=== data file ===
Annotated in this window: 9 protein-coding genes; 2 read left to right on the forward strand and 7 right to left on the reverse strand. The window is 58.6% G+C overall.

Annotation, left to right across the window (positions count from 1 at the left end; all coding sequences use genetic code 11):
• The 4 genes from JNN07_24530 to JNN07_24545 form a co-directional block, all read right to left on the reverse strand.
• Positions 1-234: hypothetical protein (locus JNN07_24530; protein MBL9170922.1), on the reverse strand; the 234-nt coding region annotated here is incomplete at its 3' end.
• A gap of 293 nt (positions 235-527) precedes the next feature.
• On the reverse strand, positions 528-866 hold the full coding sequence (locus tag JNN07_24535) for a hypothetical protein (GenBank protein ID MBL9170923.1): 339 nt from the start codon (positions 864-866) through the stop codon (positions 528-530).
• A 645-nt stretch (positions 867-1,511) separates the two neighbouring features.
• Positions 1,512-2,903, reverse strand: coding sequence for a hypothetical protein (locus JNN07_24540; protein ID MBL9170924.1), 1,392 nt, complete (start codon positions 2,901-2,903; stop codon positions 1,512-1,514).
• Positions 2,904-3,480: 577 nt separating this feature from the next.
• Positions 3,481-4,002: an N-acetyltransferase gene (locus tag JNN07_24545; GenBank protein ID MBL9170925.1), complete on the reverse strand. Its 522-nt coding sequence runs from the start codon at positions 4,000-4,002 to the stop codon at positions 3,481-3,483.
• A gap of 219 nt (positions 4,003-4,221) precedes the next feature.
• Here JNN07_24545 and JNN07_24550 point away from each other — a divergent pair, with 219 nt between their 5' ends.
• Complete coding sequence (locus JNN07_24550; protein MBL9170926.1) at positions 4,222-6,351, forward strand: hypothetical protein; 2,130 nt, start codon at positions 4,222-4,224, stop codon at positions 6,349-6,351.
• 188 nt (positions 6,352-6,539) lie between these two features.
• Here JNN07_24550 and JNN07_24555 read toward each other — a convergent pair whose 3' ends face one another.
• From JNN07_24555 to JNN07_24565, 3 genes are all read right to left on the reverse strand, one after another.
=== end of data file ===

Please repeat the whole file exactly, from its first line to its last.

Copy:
Annotated in this window: 9 protein-coding genes; 2 read left to right on the forward strand and 7 right to left on the reverse strand. The window is 58.6% G+C overall.

Annotation, left to right across the window (positions count from 1 at the left end; all coding sequences use genetic code 11):
• The 4 genes from JNN07_24530 to JNN07_24545 form a co-directional block, all read right to left on the reverse strand.
• Positions 1-234: hypothetical protein (locus JNN07_24530; protein MBL9170922.1), on the reverse strand; the 234-nt coding region annotated here is incomplete at its 3' end.
• A gap of 293 nt (positions 235-527) precedes the next feature.
• On the reverse strand, positions 528-866 hold the full coding sequence (locus tag JNN07_24535) for a hypothetical protein (GenBank protein ID MBL9170923.1): 339 nt from the start codon (positions 864-866) through the stop codon (positions 528-530).
• A 645-nt stretch (positions 867-1,511) separates the two neighbouring features.
• Positions 1,512-2,903, reverse strand: coding sequence for a hypothetical protein (locus JNN07_24540; protein ID MBL9170924.1), 1,392 nt, complete (start codon positions 2,901-2,903; stop codon positions 1,512-1,514).
• Positions 2,904-3,480: 577 nt separating this feature from the next.
• Positions 3,481-4,002: an N-acetyltransferase gene (locus tag JNN07_24545; GenBank protein ID MBL9170925.1), complete on the reverse strand. Its 522-nt coding sequence runs from the start codon at positions 4,000-4,002 to the stop codon at positions 3,481-3,483.
• A gap of 219 nt (positions 4,003-4,221) precedes the next feature.
• Here JNN07_24545 and JNN07_24550 point away from each other — a divergent pair, with 219 nt between their 5' ends.
• Complete coding sequence (locus JNN07_24550; protein MBL9170926.1) at positions 4,222-6,351, forward strand: hypothetical protein; 2,130 nt, start codon at positions 4,222-4,224, stop codon at positions 6,349-6,351.
• 188 nt (positions 6,352-6,539) lie between these two features.
• Here JNN07_24550 and JNN07_24555 read toward each other — a convergent pair whose 3' ends face one another.
• From JNN07_24555 to JNN07_24565, 3 genes are all read right to left on the reverse strand, one after another.